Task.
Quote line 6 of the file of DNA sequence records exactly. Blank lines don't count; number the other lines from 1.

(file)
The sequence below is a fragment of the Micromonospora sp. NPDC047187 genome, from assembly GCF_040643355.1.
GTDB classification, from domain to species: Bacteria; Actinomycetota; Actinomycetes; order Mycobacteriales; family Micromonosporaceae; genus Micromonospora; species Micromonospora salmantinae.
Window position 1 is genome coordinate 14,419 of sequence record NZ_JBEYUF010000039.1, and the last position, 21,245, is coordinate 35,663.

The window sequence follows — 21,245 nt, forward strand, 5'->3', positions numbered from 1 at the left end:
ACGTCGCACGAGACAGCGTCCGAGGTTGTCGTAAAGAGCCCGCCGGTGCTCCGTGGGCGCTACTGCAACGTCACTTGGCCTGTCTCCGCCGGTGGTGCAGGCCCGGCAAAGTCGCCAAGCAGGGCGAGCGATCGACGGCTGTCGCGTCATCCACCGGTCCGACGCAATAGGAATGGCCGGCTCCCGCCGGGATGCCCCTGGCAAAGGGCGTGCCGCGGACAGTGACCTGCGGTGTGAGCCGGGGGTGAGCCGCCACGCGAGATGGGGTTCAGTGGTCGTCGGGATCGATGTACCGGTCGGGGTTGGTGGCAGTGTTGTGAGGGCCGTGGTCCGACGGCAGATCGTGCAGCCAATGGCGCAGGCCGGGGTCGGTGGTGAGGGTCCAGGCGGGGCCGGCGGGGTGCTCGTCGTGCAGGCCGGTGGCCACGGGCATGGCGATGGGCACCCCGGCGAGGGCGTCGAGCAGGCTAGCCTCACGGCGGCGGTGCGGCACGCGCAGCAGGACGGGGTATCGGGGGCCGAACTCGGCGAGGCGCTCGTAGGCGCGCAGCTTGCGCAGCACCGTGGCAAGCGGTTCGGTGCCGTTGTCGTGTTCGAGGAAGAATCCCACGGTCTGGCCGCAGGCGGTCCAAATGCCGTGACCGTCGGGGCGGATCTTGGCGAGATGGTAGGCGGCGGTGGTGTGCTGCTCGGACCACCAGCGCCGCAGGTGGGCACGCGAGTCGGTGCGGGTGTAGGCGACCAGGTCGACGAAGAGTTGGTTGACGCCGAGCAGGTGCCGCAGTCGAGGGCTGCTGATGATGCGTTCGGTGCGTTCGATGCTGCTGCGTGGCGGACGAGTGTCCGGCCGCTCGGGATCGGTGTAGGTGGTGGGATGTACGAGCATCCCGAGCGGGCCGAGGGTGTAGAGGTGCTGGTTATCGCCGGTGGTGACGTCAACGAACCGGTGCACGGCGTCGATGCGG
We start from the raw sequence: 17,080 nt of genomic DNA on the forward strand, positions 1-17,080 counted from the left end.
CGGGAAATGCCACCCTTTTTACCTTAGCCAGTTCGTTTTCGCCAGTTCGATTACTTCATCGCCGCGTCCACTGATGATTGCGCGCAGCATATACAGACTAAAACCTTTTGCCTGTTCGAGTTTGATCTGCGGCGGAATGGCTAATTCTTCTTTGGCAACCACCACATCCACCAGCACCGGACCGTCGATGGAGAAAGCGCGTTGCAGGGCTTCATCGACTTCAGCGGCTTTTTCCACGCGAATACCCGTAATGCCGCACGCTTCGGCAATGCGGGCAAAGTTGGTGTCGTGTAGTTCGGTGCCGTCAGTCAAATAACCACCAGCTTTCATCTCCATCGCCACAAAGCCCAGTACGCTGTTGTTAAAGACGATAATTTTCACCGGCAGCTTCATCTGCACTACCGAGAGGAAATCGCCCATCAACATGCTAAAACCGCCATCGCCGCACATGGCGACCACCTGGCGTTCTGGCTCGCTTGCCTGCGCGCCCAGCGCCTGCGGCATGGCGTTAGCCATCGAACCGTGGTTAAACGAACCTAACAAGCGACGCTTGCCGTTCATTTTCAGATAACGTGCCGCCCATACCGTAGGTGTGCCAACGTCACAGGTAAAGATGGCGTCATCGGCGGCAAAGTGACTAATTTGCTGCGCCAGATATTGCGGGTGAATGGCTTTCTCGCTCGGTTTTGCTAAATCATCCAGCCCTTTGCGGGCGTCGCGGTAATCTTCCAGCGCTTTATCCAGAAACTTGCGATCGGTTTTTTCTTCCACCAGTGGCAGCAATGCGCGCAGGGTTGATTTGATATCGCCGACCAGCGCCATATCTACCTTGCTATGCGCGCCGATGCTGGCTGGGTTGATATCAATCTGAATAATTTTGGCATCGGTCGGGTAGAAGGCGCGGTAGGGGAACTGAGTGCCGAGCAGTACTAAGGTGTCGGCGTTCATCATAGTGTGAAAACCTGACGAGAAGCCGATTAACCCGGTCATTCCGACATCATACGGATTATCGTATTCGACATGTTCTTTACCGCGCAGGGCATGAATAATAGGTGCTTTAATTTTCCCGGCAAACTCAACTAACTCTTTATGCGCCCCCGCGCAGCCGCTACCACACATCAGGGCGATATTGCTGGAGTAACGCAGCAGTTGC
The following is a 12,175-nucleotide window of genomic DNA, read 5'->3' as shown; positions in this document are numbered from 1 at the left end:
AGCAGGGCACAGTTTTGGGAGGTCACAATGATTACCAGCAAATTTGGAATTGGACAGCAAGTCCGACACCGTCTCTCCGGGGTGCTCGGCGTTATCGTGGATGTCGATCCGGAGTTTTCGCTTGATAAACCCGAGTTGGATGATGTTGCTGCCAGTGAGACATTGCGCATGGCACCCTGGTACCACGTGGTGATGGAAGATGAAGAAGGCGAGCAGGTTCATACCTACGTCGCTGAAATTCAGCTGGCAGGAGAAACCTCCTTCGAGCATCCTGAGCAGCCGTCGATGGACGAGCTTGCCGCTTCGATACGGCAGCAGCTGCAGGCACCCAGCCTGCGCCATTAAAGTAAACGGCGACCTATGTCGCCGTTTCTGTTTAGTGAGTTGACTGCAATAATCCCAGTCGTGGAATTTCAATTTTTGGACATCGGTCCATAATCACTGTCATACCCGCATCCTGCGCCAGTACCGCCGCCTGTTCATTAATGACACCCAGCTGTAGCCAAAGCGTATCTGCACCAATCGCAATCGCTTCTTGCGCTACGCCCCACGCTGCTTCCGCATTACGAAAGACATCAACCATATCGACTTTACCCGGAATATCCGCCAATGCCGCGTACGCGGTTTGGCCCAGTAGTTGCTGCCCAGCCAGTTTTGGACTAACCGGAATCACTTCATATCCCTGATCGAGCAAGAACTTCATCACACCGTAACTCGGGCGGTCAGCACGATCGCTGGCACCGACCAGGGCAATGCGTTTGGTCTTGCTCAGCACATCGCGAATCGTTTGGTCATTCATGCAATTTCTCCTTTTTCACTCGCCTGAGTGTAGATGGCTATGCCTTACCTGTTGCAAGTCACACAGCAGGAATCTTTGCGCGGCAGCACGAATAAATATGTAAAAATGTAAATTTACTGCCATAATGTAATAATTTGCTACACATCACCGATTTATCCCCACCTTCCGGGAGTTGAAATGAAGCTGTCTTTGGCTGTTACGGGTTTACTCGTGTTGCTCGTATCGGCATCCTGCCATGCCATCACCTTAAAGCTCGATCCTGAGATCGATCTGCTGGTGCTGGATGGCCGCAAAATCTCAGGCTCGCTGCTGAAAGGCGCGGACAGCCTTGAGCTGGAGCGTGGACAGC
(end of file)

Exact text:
We start from the raw sequence: 17,080 nt of genomic DNA on the forward strand, positions 1-17,080 counted from the left end.